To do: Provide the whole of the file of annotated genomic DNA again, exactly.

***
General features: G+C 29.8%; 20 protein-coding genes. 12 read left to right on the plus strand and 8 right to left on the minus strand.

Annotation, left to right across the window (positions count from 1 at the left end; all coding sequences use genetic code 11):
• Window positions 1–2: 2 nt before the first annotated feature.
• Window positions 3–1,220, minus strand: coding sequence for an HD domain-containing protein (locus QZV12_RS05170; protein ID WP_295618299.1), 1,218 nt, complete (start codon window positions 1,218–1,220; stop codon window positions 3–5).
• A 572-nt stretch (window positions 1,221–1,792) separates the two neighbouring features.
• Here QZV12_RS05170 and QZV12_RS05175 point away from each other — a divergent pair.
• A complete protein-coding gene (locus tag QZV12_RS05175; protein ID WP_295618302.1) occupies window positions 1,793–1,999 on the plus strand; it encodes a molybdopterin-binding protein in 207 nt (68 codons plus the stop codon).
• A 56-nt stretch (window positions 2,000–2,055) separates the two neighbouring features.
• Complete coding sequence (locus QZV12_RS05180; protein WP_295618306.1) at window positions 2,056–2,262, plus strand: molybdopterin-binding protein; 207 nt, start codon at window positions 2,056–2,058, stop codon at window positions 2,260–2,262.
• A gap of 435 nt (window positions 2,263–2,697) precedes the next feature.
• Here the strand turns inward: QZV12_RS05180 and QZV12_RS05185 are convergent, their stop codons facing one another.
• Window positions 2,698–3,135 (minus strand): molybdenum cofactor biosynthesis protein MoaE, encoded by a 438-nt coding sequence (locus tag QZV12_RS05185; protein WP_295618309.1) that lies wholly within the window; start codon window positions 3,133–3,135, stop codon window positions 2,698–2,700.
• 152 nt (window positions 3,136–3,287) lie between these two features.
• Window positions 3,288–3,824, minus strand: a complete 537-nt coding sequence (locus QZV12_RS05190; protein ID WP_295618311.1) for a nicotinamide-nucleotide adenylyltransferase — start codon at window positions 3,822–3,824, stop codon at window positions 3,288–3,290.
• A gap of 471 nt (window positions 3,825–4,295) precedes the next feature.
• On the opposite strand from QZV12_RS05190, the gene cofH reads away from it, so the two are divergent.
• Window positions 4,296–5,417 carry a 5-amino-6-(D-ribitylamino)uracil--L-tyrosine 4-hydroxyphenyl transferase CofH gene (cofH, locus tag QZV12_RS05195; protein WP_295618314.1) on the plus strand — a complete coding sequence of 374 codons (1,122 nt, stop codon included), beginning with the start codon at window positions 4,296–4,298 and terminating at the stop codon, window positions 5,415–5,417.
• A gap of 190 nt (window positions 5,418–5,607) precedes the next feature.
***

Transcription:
General features: G+C 29.8%; 20 protein-coding genes. 12 read left to right on the plus strand and 8 right to left on the minus strand.

Annotation, left to right across the window (positions count from 1 at the left end; all coding sequences use genetic code 11):
• Window positions 1–2: 2 nt before the first annotated feature.
• Window positions 3–1,220, minus strand: coding sequence for an HD domain-containing protein (locus QZV12_RS05170; protein ID WP_295618299.1), 1,218 nt, complete (start codon window positions 1,218–1,220; stop codon window positions 3–5).
• A 572-nt stretch (window positions 1,221–1,792) separates the two neighbouring features.
• Here QZV12_RS05170 and QZV12_RS05175 point away from each other — a divergent pair.
• A complete protein-coding gene (locus tag QZV12_RS05175; protein ID WP_295618302.1) occupies window positions 1,793–1,999 on the plus strand; it encodes a molybdopterin-binding protein in 207 nt (68 codons plus the stop codon).
• A 56-nt stretch (window positions 2,000–2,055) separates the two neighbouring features.
• Complete coding sequence (locus QZV12_RS05180; protein WP_295618306.1) at window positions 2,056–2,262, plus strand: molybdopterin-binding protein; 207 nt, start codon at window positions 2,056–2,058, stop codon at window positions 2,260–2,262.
• A gap of 435 nt (window positions 2,263–2,697) precedes the next feature.
• Here the strand turns inward: QZV12_RS05180 and QZV12_RS05185 are convergent, their stop codons facing one another.
• Window positions 2,698–3,135 (minus strand): molybdenum cofactor biosynthesis protein MoaE, encoded by a 438-nt coding sequence (locus tag QZV12_RS05185; protein WP_295618309.1) that lies wholly within the window; start codon window positions 3,133–3,135, stop codon window positions 2,698–2,700.
• 152 nt (window positions 3,136–3,287) lie between these two features.
• Window positions 3,288–3,824, minus strand: a complete 537-nt coding sequence (locus QZV12_RS05190; protein ID WP_295618311.1) for a nicotinamide-nucleotide adenylyltransferase — start codon at window positions 3,822–3,824, stop codon at window positions 3,288–3,290.
• A gap of 471 nt (window positions 3,825–4,295) precedes the next feature.
• On the opposite strand from QZV12_RS05190, the gene cofH reads away from it, so the two are divergent.
• Window positions 4,296–5,417 carry a 5-amino-6-(D-ribitylamino)uracil--L-tyrosine 4-hydroxyphenyl transferase CofH gene (cofH, locus tag QZV12_RS05195; protein WP_295618314.1) on the plus strand — a complete coding sequence of 374 codons (1,122 nt, stop codon included), beginning with the start codon at window positions 4,296–4,298 and terminating at the stop codon, window positions 5,415–5,417.
• A gap of 190 nt (window positions 5,418–5,607) precedes the next feature.